Cervical collars are specifically designed to immobilise the part of the spine in someone’s neck. These will be used when a patient has a suspected spinal injury. After things such as car crashes, most people involved may be fitted with cervical collars. You need to fit one onto a casualty with the greatest care. This is because it is very likely that you could cause further damage if not done properly. There are many different types of collar so be sure to familiarise yourself with whichever one you own.

Measuring Collars

On the collar, there is a sizing mark. It is normally a black line on the right-hand side of the collar. This is the place to actually measure from. To measure, you are looking from the black line to the hard, plastic edge of the collar. You are comparing these to the shoulder and the jawline, so it is a snug fir. It is important not to measure from the soft foam. The measurements themselves are two little arrows which will give you the actual size settings. There will also be a locking mechanism.

So to adjust the collar, pull the collar forward and it will ratchet and extend. Once you have got the correct measurement, activate the locking mechanism. There may be a secondary locking mechanism such as velcro to go over the primary locking mechanism. Again, this will depend on the variant of cervical collar. There may also be places to fit an oxygen mask to after application – keeping it in place.

Putting on Collars

Make sure that the head is in neutral alignment. It will not fit properly if the head slumps forward, back or to either side. Neutral alignment is nose over the sternum, so we get a right angle with the jaw. After measuring the collar and setting it to the correct size, bring the chin piece to the front. Place two fingers through the collar and three fingers on the outside of the collar. Place the collar flat on the chest and gently slide the collar up underneath the chin. The collar is then passed behind the neck of the patient until all the way around.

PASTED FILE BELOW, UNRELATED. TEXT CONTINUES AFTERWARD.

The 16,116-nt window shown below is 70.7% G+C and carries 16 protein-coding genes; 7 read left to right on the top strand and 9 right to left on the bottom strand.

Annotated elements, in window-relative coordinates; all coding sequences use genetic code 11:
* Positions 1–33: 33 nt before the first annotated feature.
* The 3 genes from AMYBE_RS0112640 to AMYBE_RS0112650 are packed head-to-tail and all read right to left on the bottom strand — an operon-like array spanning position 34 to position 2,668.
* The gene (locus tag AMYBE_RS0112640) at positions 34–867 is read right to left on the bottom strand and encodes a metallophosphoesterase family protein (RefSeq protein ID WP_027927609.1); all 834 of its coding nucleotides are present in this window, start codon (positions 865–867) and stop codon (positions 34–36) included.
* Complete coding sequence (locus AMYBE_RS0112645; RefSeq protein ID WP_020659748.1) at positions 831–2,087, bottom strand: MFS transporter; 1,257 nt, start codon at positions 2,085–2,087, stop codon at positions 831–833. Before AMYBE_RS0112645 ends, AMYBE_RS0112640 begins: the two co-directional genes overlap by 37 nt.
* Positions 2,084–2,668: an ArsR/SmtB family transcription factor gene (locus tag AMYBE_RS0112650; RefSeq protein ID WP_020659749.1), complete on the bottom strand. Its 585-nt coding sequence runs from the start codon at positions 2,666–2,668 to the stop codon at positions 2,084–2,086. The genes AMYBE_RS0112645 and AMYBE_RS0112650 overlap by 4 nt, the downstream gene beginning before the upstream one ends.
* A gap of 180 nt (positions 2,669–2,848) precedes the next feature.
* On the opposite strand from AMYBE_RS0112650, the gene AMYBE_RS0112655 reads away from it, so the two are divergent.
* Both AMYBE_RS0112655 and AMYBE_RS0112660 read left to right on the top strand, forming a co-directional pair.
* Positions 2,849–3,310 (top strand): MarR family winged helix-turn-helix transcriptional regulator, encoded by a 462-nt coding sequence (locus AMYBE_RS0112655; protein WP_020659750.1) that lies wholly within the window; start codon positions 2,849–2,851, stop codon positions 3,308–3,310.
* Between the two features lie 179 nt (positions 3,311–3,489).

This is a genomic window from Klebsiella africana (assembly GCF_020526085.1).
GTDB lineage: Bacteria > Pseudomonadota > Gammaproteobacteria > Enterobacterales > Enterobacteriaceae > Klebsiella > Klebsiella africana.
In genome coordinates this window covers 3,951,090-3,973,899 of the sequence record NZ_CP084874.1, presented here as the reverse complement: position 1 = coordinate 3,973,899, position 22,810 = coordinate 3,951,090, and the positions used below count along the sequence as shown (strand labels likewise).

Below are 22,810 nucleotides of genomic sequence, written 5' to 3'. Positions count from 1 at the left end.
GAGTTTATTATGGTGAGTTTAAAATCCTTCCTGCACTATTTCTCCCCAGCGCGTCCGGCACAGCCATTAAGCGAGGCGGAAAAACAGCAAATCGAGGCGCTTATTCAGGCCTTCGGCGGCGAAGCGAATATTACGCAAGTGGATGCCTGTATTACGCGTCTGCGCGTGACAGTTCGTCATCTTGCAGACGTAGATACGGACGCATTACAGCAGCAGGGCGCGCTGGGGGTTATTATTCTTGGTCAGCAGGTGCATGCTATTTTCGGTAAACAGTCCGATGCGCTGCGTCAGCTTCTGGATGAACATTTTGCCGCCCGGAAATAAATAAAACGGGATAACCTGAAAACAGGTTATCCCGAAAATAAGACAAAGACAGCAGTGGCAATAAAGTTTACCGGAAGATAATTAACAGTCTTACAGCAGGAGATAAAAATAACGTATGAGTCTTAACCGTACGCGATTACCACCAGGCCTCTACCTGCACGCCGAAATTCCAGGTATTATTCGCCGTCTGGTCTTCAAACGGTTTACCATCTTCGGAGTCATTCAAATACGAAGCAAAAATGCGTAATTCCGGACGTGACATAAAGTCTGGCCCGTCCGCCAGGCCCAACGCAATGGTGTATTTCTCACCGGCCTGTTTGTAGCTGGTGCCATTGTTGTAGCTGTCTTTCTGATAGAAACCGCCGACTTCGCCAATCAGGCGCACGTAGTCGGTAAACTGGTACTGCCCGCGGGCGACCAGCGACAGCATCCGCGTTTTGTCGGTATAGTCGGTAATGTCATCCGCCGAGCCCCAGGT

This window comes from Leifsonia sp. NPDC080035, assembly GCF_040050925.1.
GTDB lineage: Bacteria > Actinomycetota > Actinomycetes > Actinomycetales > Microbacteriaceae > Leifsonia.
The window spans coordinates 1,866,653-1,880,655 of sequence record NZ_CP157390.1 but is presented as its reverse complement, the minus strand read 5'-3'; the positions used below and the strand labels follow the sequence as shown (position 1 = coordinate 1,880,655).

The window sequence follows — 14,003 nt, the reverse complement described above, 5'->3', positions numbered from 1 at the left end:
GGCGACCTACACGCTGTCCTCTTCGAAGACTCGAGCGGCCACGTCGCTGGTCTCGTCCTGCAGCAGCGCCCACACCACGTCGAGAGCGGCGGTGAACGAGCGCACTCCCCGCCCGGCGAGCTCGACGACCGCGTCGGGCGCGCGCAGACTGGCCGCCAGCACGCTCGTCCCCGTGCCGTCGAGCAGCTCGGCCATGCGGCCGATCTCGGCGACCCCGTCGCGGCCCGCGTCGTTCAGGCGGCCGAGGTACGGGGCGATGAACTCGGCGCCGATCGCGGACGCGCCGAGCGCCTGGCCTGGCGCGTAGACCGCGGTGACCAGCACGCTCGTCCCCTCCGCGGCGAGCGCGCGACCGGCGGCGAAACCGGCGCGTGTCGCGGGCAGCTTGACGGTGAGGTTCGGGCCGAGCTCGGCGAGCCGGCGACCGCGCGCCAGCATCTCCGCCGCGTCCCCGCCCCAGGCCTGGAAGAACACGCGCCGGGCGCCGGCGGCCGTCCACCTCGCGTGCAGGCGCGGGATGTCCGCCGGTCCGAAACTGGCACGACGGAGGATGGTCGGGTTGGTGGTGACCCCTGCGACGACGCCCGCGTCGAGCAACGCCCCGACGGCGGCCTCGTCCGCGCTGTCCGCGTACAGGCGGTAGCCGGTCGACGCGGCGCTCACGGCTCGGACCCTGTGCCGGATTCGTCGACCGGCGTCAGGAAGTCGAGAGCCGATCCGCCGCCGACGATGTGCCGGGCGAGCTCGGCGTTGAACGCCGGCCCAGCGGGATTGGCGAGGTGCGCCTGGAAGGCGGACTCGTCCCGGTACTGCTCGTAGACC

Once the collar is in position, remove all clothing from underneath the collar itself. If a piece of clothing was stuck underneath the collar, the fabric may rub on the skin, or even add too much pressure to the neck and cause more pain. Once there is no clothing underneath the collar, tighten the collar so it has immobilised the neck.

Things to Remember

  • There is more than one type of collar, and many types do exist.
  • Practice makes perfect and you do need to practice this regularly to become good at it.
  • Most importantly: C-spine immobilisation must be in place at all times whilst fitting the collar. This page only covers measuring and fitting the collar, not C-spine immobilisation itself.

For more information on training courses, visit our “Courses” page which also includes our First Responder and First Person on Scene (FPOS) Courses. If you have any queries, don’t hesitate to contact us via our website or call us on 01206 805359.